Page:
Yesterday, I asked what we should do about the fact that ratings agencies were so drastically underestimating tail risk of the securities they rated. Today, Joe Wiesenthal at Clusterstock offers a possible solution:
Everyone seems to agree that the ratings agency system needs reforming, but nobody seems to have any idea how to do it, probably because there's so much confusion about the problem.
It's a big misconception that the problem has something to do with the pay-to-play model. The idea that the ratings agencies were compromised because they were paid by the debt issuer makes some logical sense, but in reality, all those AAA ratings were the result of buyers looking for zero-risk products, and a desire to manufacture them.
For clear reasons we can't go to buyer pays, because then all the buyers would have different ratings, and that's problematic since ratings are used for regulatory purposes (i.e. you have to show that you're holding a certain percentage of your assets in AAA-rated securities). Besides, in the age of electronic media, there's no easy way to have a business model just selling research.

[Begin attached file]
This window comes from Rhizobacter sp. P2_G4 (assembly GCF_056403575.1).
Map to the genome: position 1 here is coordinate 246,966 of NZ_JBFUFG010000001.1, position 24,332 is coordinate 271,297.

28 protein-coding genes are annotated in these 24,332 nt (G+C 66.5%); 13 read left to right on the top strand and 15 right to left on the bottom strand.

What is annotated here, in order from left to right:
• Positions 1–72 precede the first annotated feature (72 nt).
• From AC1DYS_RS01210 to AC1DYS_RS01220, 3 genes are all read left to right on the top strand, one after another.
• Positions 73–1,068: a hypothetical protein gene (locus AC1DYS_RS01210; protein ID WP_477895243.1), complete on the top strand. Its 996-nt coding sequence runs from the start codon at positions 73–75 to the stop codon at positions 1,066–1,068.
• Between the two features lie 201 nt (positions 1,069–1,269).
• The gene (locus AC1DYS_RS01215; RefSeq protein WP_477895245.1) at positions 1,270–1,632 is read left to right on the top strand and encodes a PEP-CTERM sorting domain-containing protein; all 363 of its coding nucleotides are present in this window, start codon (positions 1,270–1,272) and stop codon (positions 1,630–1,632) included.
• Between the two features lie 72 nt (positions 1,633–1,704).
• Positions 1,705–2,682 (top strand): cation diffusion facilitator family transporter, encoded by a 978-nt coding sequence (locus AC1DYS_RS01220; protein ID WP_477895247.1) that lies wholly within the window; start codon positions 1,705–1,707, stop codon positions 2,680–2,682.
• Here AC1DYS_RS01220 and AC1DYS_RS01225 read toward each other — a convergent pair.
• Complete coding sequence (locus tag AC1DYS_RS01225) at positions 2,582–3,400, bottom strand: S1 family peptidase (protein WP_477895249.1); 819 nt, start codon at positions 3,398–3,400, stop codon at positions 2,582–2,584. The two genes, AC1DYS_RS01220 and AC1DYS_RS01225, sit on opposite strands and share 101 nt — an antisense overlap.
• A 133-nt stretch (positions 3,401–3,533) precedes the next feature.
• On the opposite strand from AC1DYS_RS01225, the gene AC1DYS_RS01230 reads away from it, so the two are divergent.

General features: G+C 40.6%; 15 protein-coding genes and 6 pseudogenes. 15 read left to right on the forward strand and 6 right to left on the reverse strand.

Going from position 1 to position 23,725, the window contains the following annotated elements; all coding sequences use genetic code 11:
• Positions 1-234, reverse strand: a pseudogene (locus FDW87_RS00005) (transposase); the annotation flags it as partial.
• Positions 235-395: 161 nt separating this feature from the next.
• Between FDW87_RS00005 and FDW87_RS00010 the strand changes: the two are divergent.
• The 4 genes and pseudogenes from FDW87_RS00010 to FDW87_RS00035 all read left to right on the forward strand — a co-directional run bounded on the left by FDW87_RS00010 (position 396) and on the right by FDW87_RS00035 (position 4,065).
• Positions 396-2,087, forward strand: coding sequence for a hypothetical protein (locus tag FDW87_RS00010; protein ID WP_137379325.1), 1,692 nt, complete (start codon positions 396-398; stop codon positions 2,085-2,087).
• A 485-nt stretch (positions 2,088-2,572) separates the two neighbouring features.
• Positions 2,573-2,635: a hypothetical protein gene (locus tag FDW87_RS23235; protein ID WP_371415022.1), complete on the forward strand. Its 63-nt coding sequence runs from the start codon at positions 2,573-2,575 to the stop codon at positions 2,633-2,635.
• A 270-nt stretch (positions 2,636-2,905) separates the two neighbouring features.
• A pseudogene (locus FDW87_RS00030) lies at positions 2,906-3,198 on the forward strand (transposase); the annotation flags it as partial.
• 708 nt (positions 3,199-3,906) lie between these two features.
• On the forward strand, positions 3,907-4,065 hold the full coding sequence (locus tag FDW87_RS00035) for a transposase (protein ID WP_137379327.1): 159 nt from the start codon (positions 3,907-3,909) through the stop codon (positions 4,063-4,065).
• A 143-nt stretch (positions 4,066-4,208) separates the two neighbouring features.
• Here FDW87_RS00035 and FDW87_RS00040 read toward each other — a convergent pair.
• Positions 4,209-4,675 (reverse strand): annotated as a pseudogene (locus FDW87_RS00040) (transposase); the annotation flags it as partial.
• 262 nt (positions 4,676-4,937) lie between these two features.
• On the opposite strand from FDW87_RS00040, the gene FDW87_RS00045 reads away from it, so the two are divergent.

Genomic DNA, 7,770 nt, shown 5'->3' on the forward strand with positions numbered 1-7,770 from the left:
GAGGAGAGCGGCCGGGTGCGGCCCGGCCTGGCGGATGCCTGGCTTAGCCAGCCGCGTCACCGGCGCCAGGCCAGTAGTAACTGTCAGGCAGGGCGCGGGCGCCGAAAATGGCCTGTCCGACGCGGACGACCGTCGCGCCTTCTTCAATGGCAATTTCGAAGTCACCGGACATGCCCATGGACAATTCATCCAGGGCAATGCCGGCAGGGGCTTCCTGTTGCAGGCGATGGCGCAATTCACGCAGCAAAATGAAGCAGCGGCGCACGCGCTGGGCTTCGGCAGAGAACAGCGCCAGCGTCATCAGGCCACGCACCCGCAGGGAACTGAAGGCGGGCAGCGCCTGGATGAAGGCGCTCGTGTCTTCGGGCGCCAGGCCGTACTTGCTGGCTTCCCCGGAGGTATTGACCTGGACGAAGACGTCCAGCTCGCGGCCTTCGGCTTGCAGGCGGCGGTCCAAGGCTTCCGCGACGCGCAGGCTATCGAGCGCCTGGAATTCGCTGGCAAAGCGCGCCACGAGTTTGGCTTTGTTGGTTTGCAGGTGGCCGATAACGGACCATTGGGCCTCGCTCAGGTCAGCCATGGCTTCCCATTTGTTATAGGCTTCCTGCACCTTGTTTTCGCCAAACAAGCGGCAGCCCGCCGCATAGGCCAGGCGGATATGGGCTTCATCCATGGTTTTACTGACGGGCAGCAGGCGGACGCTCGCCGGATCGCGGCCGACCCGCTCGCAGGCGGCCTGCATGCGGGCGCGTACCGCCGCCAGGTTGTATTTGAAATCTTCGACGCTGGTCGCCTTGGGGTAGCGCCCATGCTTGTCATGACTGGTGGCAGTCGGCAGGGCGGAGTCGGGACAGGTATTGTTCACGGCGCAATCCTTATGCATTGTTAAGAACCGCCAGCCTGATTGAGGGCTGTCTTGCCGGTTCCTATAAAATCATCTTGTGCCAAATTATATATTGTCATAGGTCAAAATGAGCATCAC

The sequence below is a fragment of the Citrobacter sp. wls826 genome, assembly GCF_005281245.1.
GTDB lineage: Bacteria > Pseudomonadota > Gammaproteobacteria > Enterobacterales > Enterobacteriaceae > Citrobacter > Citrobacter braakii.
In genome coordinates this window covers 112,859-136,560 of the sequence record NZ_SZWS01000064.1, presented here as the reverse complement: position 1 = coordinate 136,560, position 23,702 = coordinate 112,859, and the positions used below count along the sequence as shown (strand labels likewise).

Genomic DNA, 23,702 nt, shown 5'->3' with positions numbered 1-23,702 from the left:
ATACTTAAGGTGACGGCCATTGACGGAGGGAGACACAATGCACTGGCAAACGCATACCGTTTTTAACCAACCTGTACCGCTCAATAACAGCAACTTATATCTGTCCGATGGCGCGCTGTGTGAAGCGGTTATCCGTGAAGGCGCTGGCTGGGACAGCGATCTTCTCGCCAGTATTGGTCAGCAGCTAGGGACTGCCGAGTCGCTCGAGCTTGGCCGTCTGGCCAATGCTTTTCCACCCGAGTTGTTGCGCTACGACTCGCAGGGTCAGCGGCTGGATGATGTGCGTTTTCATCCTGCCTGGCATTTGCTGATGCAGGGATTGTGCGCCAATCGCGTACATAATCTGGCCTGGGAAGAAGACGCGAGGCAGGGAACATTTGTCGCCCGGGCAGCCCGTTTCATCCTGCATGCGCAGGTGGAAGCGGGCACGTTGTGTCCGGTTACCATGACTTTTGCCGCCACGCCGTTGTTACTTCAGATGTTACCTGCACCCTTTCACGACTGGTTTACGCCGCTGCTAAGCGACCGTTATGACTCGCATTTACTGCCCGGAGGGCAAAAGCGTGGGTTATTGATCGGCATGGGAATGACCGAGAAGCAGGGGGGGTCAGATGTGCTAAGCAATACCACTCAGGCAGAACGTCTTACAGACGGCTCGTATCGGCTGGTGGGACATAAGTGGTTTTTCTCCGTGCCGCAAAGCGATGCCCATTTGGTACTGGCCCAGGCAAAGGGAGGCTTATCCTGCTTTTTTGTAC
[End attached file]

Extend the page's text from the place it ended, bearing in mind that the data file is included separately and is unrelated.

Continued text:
Another problem is the cartel aspect -- S&P, Moody's, and Fitch are insulated from competition, but then, you can't just have anyone rate debt, because then you get Tom, Dick, and Harry's Ratings Agency Shop putting AAAs on everything.
So here's the answer.
You create a pool of 10 companies licensed to rate debt. When an issuer wants to bring a security of some sort to market, they tell some central body, and a rater is selected at random from the 10. There's no changing it once a name is selected. Thus the debt issuer can't go ratings-agency shopping if they're worried about what kind of ratings they can get.